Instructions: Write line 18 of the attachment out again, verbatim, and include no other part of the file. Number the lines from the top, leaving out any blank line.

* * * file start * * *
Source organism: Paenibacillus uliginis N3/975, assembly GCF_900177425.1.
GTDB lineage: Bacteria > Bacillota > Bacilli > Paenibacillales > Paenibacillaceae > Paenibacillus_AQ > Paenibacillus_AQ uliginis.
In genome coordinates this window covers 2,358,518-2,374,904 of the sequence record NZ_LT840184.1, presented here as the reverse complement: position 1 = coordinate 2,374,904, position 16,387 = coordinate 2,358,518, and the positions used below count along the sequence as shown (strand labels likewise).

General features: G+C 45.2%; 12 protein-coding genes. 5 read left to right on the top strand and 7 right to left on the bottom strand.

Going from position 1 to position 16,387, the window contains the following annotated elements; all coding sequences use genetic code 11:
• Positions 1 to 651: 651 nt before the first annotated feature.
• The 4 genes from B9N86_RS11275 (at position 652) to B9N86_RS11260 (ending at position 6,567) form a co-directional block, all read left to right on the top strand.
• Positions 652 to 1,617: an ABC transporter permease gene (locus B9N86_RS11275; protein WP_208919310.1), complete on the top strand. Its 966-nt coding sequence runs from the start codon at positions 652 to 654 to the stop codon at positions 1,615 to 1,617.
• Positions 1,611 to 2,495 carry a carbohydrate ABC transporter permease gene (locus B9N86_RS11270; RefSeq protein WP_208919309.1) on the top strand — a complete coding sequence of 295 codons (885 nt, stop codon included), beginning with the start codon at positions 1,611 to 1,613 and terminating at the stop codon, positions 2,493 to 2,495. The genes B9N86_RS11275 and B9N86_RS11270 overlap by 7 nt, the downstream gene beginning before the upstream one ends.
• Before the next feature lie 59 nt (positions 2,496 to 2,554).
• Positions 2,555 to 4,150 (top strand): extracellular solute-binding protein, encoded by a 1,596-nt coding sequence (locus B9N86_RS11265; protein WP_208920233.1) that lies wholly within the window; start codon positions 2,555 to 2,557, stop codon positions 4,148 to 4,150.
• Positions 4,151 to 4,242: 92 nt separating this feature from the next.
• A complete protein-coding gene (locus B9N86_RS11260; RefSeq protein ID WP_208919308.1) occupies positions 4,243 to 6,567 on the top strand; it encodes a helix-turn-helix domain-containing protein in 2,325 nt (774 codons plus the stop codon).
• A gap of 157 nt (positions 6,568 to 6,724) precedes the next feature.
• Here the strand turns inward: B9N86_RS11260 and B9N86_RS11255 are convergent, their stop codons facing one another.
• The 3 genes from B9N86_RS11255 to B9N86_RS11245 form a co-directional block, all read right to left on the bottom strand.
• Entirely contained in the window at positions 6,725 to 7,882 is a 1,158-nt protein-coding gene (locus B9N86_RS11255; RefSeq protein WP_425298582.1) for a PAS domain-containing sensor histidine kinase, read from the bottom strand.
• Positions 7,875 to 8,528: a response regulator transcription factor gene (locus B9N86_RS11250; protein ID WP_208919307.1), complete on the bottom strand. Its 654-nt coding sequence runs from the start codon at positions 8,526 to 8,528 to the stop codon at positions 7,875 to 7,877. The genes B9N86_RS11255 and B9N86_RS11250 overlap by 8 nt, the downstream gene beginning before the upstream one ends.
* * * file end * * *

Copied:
• Positions 7,875 to 8,528: a response regulator transcription factor gene (locus B9N86_RS11250; protein ID WP_208919307.1), complete on the bottom strand. Its 654-nt coding sequence runs from the start codon at positions 8,526 to 8,528 to the stop codon at positions 7,875 to 7,877. The genes B9N86_RS11255 and B9N86_RS11250 overlap by 8 nt, the downstream gene beginning before the upstream one ends.